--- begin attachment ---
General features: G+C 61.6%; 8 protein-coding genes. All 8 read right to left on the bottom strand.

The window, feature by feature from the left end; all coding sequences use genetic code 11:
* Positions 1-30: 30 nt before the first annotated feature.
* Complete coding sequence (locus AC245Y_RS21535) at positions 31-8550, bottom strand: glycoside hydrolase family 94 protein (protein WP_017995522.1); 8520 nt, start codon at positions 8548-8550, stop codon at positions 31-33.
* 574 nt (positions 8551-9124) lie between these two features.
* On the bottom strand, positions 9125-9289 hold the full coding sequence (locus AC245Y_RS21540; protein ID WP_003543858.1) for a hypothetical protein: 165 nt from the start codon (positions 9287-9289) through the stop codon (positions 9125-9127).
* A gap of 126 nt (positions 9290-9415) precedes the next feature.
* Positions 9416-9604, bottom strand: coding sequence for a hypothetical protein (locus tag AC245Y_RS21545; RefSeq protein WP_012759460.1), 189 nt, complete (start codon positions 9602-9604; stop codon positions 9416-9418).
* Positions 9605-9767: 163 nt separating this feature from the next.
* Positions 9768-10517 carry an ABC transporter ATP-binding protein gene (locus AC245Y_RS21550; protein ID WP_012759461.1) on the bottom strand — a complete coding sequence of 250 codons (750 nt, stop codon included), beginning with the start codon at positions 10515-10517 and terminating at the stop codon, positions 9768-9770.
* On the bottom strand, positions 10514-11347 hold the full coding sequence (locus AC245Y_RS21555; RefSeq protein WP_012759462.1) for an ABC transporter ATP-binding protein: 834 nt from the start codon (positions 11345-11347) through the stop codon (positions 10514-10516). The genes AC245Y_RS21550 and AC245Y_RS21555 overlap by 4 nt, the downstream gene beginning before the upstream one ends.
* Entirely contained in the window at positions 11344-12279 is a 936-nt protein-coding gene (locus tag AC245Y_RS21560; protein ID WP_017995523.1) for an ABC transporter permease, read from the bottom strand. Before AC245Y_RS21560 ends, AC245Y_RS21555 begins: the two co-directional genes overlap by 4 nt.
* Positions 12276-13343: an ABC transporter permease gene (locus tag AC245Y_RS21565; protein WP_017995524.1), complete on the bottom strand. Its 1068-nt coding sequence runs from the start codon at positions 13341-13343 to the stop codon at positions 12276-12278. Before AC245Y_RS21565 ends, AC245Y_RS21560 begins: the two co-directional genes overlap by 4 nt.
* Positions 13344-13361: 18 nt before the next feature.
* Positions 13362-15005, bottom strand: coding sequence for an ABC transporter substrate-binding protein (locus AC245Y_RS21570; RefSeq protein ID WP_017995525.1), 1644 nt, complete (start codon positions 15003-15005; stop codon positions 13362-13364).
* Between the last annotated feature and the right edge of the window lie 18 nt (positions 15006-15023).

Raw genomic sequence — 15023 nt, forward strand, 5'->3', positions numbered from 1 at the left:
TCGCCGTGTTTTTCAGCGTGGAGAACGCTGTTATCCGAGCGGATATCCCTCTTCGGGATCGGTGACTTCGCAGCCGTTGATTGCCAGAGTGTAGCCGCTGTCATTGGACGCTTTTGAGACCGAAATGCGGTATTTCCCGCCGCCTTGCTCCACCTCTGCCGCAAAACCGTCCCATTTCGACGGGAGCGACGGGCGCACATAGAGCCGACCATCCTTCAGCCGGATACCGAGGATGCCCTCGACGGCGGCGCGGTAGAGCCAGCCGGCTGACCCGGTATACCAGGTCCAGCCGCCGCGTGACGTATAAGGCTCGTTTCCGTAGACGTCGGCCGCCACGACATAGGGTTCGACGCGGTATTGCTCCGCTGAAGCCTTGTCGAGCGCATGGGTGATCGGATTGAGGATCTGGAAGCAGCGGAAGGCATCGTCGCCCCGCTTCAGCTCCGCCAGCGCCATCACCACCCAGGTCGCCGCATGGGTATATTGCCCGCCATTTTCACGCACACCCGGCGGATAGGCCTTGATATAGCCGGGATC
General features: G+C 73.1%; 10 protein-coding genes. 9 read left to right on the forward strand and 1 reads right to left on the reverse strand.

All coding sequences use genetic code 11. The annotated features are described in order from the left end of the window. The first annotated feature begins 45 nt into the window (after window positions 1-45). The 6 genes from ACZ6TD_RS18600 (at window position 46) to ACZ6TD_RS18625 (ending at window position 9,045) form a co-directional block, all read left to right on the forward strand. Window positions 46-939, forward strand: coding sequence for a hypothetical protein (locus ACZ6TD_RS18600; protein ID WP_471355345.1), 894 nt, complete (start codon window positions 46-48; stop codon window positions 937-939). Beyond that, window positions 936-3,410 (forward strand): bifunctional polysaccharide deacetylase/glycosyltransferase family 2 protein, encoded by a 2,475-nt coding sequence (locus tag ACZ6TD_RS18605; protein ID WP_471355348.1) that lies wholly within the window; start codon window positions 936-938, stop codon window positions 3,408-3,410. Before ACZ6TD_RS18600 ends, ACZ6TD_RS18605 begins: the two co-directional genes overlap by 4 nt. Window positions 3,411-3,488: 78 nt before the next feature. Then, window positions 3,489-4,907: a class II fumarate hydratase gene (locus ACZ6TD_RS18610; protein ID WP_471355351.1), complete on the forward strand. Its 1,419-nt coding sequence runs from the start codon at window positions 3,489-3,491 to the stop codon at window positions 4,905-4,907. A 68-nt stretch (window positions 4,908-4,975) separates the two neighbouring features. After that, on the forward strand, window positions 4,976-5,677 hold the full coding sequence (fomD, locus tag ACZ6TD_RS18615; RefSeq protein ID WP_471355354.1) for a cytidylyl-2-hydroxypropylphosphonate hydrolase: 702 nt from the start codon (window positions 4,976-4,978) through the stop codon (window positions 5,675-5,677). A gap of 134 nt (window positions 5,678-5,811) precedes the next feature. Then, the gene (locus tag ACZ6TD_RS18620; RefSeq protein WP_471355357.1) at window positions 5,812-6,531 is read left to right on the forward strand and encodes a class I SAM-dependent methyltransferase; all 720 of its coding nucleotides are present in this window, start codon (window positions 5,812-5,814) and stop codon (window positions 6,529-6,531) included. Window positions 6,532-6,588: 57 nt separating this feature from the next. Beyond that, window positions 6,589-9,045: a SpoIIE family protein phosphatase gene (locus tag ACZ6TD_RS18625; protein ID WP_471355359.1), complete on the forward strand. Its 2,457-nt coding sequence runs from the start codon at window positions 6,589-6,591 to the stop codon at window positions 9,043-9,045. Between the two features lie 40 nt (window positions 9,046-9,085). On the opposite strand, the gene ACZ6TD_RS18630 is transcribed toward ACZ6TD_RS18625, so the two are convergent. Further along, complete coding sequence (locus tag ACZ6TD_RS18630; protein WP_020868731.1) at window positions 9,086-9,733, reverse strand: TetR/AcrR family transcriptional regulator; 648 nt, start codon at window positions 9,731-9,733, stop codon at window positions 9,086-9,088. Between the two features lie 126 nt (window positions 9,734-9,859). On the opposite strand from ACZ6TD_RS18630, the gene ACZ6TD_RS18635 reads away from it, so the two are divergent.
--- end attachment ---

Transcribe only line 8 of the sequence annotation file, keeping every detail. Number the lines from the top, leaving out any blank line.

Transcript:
* Positions 9416-9604, bottom strand: coding sequence for a hypothetical protein (locus tag AC245Y_RS21545; RefSeq protein WP_012759460.1), 189 nt, complete (start codon positions 9602-9604; stop codon positions 9416-9418).